A ‘No Trespassing’ sign has been erected on Crown land near Wild Cove Brook in the Humber Valley. The land has been leased by Pasadena Equipment Services. (Submitted photo)

A conflict over land use in the Humber Valley on Newfoundland’s west coast is creating a divide between hikers and a private developer, after signs were erected prohibiting access to some trails.

The private developer in this instance, Pasadena Equipment Services, has a lease agreement with the provincial government for more than 250 acres of Crown land in the area from Wild Cove Brook to Humber Village for an agricultural operation for root crop production.

The company’s CEO, Brian Johnson, also has land in the private community of Humber Village on which signs have been erected to block access to trailheads.

As a result, the Newfoundland and Labrador chapter of the International Appalachian Trail (IATNL) said it may have to re-route some trails, and it’s calling on government to change legislation to ensure issues don’t arise in the future in other areas.

Paul Wylezol of the International Appalachian Trail is calling on government to legislate a right of access for recreational users on Crown lands in N.L. (Bernice Hillier/CBC)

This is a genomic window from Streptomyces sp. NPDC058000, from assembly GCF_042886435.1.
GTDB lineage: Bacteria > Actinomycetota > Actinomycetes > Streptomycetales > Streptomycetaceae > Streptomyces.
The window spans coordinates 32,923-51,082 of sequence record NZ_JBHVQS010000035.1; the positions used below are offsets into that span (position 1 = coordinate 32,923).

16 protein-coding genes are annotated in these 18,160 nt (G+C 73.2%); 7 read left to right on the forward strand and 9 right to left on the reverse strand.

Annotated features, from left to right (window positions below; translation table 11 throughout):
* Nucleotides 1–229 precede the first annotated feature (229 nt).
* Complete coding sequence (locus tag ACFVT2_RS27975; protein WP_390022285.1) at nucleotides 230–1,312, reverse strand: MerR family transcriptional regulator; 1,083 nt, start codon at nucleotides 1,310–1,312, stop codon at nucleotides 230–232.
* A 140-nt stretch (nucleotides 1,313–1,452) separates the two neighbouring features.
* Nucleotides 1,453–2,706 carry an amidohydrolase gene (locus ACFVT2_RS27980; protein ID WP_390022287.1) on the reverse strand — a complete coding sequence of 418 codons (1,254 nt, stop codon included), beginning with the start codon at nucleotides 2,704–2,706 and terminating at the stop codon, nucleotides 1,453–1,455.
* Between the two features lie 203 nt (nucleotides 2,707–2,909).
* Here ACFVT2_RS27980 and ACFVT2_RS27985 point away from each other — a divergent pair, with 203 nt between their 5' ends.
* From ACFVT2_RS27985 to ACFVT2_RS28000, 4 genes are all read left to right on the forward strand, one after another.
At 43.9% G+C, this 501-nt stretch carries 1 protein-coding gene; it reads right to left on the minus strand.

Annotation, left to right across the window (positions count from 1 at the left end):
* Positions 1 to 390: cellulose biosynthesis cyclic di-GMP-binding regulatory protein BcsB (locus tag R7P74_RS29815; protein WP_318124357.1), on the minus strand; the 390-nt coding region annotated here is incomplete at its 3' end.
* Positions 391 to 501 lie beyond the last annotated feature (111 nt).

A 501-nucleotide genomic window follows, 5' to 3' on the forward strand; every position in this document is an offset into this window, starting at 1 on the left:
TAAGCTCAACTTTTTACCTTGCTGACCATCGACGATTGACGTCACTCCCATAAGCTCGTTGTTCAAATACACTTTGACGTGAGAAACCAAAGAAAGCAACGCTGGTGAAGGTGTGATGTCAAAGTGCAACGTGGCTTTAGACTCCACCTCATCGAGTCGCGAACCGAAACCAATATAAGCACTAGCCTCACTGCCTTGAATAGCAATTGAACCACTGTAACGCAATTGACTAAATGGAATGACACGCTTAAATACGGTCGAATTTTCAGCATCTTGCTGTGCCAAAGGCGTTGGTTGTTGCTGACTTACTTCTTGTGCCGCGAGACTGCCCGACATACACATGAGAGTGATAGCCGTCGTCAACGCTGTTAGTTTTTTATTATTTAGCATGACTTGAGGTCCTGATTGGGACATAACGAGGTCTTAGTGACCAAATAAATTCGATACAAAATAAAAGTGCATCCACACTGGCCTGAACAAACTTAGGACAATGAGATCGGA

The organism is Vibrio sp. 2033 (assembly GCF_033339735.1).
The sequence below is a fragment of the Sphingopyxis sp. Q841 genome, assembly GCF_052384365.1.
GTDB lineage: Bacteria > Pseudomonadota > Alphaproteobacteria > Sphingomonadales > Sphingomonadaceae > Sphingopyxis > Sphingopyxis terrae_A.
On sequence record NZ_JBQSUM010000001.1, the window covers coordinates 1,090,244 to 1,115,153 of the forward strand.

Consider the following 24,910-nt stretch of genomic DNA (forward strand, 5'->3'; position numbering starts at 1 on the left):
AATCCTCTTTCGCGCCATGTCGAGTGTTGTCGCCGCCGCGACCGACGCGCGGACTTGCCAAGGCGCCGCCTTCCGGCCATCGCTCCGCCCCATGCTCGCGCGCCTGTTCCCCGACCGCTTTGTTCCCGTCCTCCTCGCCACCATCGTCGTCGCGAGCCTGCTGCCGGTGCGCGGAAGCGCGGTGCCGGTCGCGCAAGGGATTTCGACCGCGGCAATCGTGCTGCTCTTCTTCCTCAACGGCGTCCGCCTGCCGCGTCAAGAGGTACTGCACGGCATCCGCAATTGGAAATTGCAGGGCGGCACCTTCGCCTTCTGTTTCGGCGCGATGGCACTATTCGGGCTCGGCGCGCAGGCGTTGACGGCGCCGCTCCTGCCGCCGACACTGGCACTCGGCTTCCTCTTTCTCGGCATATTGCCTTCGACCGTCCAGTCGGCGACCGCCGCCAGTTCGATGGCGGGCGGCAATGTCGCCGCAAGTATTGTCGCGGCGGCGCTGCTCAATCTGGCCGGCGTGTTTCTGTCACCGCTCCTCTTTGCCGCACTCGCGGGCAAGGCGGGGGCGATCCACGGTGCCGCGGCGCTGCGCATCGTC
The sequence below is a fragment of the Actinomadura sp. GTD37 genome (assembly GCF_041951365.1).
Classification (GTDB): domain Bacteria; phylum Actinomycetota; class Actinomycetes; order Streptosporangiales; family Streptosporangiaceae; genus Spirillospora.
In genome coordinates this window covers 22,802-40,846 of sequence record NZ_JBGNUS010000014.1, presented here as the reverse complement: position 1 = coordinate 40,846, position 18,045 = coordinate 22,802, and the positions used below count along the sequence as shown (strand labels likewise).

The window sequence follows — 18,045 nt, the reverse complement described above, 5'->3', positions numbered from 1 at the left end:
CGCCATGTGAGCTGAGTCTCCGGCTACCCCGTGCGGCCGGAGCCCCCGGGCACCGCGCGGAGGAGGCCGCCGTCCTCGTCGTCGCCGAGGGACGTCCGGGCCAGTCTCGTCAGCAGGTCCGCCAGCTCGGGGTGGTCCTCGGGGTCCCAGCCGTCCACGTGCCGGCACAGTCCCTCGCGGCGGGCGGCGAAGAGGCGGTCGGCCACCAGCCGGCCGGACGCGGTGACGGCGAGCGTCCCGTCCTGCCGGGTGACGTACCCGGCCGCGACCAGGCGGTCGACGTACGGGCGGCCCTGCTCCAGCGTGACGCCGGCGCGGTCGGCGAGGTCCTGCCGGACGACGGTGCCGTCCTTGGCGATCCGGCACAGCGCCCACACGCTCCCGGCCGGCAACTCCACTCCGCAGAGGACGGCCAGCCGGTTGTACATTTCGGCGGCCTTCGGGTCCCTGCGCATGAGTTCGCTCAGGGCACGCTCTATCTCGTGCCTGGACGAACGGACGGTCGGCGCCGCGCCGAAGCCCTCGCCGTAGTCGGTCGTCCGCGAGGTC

Access denied

Paul Wylezol, a director with the IATNL, said the group may have to change its trail route through part of the Humber Valley and it may need to adjust the boundary of the proposed Cabox Aspiring Geopark because of issues with access for hikers.

“It’s a shame that, because of some landowners, we might have to shift the boundary,” he said. 

Wylezol said he believes there needs to be a guaranteed corridor for recreational users to access trails, especially on established hiking routes and where private interests are permitted to lease large tracts of Crown land.

“We’d like to see it legislated a right to roam, right of access, on Crown lands, and Crown lands roads and stream crossings,” he said.

Wylezol said lawmakers in this province could look to the United Kingdom as an example, where the Land Reform (Scotland) Act came into effect in 2005. The legislation gives everyone rights of access over land and inland waters throughout Scotland.</…….

Source: https://www.cbc.ca/news/canada/newfoundland-labrador/hiking-trail-land-conflict-development-1.6188317

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